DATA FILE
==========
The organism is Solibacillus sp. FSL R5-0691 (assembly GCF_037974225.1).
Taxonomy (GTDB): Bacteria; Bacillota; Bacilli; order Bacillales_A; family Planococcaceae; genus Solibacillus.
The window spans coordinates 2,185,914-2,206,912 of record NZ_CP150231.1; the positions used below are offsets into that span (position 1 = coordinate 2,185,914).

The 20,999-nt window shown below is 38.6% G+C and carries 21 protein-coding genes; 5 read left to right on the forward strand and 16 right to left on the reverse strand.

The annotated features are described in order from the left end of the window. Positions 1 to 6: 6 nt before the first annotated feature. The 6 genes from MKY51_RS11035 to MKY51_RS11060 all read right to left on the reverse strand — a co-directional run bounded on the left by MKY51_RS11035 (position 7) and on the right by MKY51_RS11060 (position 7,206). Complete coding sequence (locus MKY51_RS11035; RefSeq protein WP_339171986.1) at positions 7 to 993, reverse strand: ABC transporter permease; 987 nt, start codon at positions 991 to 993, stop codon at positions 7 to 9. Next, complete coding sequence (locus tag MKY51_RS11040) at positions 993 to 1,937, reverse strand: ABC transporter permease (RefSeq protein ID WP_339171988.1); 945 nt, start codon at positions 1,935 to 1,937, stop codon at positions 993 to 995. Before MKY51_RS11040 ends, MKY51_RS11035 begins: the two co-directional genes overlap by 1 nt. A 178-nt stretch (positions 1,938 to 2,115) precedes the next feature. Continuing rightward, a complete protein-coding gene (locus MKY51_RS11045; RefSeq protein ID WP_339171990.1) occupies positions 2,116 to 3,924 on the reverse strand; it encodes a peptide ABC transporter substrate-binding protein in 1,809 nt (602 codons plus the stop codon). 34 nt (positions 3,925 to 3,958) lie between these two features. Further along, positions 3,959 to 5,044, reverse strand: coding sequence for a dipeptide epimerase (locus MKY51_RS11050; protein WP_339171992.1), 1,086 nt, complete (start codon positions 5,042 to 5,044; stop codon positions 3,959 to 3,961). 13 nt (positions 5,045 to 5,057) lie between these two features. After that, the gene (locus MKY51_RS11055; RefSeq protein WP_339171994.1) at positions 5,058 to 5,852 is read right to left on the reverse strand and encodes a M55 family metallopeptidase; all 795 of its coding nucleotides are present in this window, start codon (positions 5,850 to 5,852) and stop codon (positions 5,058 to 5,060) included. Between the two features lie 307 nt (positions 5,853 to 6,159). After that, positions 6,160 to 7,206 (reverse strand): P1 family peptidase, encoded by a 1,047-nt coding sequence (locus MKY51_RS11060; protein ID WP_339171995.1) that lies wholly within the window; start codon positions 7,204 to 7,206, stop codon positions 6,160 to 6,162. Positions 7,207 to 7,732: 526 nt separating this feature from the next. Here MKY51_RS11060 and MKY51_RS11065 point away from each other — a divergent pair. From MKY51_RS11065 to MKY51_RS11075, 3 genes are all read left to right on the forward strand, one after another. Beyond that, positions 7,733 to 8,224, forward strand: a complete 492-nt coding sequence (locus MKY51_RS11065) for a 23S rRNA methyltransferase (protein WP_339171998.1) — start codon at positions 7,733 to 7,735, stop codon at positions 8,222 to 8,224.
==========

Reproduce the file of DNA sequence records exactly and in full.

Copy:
The organism is Solibacillus sp. FSL R5-0691 (assembly GCF_037974225.1).
Taxonomy (GTDB): Bacteria; Bacillota; Bacilli; order Bacillales_A; family Planococcaceae; genus Solibacillus.
The window spans coordinates 2,185,914-2,206,912 of record NZ_CP150231.1; the positions used below are offsets into that span (position 1 = coordinate 2,185,914).

The 20,999-nt window shown below is 38.6% G+C and carries 21 protein-coding genes; 5 read left to right on the forward strand and 16 right to left on the reverse strand.

The annotated features are described in order from the left end of the window. Positions 1 to 6: 6 nt before the first annotated feature. The 6 genes from MKY51_RS11035 to MKY51_RS11060 all read right to left on the reverse strand — a co-directional run bounded on the left by MKY51_RS11035 (position 7) and on the right by MKY51_RS11060 (position 7,206). Complete coding sequence (locus MKY51_RS11035; RefSeq protein WP_339171986.1) at positions 7 to 993, reverse strand: ABC transporter permease; 987 nt, start codon at positions 991 to 993, stop codon at positions 7 to 9. Next, complete coding sequence (locus tag MKY51_RS11040) at positions 993 to 1,937, reverse strand: ABC transporter permease (RefSeq protein ID WP_339171988.1); 945 nt, start codon at positions 1,935 to 1,937, stop codon at positions 993 to 995. Before MKY51_RS11040 ends, MKY51_RS11035 begins: the two co-directional genes overlap by 1 nt. A 178-nt stretch (positions 1,938 to 2,115) precedes the next feature. Continuing rightward, a complete protein-coding gene (locus MKY51_RS11045; RefSeq protein ID WP_339171990.1) occupies positions 2,116 to 3,924 on the reverse strand; it encodes a peptide ABC transporter substrate-binding protein in 1,809 nt (602 codons plus the stop codon). 34 nt (positions 3,925 to 3,958) lie between these two features. Further along, positions 3,959 to 5,044, reverse strand: coding sequence for a dipeptide epimerase (locus MKY51_RS11050; protein WP_339171992.1), 1,086 nt, complete (start codon positions 5,042 to 5,044; stop codon positions 3,959 to 3,961). 13 nt (positions 5,045 to 5,057) lie between these two features. After that, the gene (locus MKY51_RS11055; RefSeq protein WP_339171994.1) at positions 5,058 to 5,852 is read right to left on the reverse strand and encodes a M55 family metallopeptidase; all 795 of its coding nucleotides are present in this window, start codon (positions 5,850 to 5,852) and stop codon (positions 5,058 to 5,060) included. Between the two features lie 307 nt (positions 5,853 to 6,159). After that, positions 6,160 to 7,206 (reverse strand): P1 family peptidase, encoded by a 1,047-nt coding sequence (locus MKY51_RS11060; protein ID WP_339171995.1) that lies wholly within the window; start codon positions 7,204 to 7,206, stop codon positions 6,160 to 6,162. Positions 7,207 to 7,732: 526 nt separating this feature from the next. Here MKY51_RS11060 and MKY51_RS11065 point away from each other — a divergent pair. From MKY51_RS11065 to MKY51_RS11075, 3 genes are all read left to right on the forward strand, one after another. Beyond that, positions 7,733 to 8,224, forward strand: a complete 492-nt coding sequence (locus MKY51_RS11065) for a 23S rRNA methyltransferase (protein WP_339171998.1) — start codon at positions 7,733 to 7,735, stop codon at positions 8,222 to 8,224.